Another interpretation of the LOU is that the LOU parties are not family members. Rather, the parties to the LOU are the various respondents and Hole Consultants Ltd., a separate corporation from its sole shareholder (i.e., each applicant). One of the fundamental principles of Canadian corporate law is that a business is a separate corporation (Salomon v Salomon &Co.,  AC 22 (House of Lords)). As a corporation, Hole Consultants Ltd. has the capacity to hold rights, powers and privileges of a natural person, including the power to hold assets (Business Corporations Act, RSA 2000, c B-9, section 16(1)). The various respondents approached LOU at Hole Consultants Ltd. because they were aware that the joint venture projects had been carried out jointly by Hole Consultants Ltd. and Hole Engineering Ltd. They were also aware that the complainant was acting for and on behalf of Hole Consultants Ltd. in negotiating her share in the profits of the joint ventures. The LOU should therefore be considered and interpreted as a contract between independent and independent parties.
This issue does not appear to have been raised by counsel for the complainant; As a result, the Court of Appeal did not materialize on this subject. The most recent case of Hole v Hole, 2016 ABCA 34, poses a problem with regard to the application of a contract between family members. In this case, the applicant, James F. Hole, is the owner of the complainant, Hole Consultants Ltd. Respondents own the companies surveyed as follows: James D. Hole owns Hole Engineering Ltd; Jack Hole owns Kessa Holdings Ltd. Harry Hole owns Eloh Enterprises Ltd. and Douglas Hole owns 512725 Alberta Ltd. The individual applicant and each respondent are members of the same family. Jack Hole and Douglas Hole are the sons of each of the plaintiffs, while James D. Hole and Harry Hole are the brother and nephew of each of the plaintiffs, respectively. Siblings are free to allocate inheritance allowances in any manner they consent.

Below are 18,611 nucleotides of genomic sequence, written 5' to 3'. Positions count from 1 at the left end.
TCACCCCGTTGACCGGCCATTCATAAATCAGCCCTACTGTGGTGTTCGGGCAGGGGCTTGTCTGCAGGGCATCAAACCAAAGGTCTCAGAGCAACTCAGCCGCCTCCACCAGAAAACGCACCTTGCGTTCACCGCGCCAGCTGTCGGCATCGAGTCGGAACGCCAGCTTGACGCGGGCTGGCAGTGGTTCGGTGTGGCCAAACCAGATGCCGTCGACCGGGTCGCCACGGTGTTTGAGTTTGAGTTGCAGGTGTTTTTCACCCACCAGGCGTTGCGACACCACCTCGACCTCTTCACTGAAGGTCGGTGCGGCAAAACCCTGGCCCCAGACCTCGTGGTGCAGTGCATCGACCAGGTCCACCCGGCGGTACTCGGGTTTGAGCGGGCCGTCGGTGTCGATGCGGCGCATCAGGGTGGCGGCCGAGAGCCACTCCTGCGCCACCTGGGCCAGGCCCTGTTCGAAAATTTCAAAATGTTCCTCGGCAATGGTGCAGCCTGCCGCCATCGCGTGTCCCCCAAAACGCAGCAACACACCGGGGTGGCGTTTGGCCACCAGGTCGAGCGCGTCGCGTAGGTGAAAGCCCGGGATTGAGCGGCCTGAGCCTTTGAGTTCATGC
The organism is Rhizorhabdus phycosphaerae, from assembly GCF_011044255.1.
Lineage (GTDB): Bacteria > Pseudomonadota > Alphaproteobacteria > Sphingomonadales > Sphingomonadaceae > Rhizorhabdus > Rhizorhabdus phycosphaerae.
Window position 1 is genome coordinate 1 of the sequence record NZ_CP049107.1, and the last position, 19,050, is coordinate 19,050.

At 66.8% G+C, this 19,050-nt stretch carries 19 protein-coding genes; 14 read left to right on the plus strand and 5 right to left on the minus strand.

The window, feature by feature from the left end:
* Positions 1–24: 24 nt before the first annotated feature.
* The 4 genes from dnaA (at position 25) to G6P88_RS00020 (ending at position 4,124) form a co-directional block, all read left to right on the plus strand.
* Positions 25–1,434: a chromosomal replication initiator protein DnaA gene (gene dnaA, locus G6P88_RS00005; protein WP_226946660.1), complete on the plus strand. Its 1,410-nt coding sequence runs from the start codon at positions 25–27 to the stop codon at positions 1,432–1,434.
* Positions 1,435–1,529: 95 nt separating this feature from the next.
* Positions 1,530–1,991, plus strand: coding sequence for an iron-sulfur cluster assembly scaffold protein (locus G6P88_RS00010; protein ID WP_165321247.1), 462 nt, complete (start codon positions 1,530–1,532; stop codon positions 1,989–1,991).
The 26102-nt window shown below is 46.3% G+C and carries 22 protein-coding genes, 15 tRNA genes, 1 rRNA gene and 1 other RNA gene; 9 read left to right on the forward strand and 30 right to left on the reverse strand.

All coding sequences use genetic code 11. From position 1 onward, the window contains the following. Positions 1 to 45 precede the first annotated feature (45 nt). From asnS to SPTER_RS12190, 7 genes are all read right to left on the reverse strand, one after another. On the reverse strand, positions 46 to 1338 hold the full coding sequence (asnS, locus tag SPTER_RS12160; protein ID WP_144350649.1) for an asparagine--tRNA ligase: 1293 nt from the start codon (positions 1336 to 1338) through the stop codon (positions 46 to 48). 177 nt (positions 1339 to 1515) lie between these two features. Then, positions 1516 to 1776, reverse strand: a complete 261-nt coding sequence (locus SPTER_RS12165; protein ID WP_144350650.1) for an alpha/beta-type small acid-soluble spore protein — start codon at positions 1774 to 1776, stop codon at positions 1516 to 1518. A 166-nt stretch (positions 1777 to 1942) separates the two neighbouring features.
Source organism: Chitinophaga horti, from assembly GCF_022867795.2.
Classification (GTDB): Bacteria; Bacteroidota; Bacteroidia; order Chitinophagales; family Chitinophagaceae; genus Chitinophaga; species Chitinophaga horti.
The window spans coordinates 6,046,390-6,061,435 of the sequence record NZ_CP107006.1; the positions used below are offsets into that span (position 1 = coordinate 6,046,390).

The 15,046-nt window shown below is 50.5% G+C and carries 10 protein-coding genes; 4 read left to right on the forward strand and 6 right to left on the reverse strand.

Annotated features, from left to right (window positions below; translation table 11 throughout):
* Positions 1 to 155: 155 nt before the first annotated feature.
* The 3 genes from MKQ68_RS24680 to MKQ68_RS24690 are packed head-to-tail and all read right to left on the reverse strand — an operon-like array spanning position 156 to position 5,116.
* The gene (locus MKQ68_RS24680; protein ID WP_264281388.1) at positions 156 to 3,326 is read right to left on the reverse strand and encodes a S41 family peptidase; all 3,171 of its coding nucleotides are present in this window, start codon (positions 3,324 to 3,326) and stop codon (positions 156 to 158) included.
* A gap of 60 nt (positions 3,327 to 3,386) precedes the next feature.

The question is whether this agreement is legally enforceable if a brother and sister is not in compliance with the agreement. This type of contract is governed by contract law. A contract is an agreement that will enforce the law. A contract is only concluded if several conditions are met. Siblings considering entering into such an agreement should be cautious, especially when deciding not to consult a lawyer. An aggrieved party cannot recover from an action for breach if there has never been a contract. The firecracker theory can be applied in certain situations to allow at least some recovery if no contract has been concluded.. . . .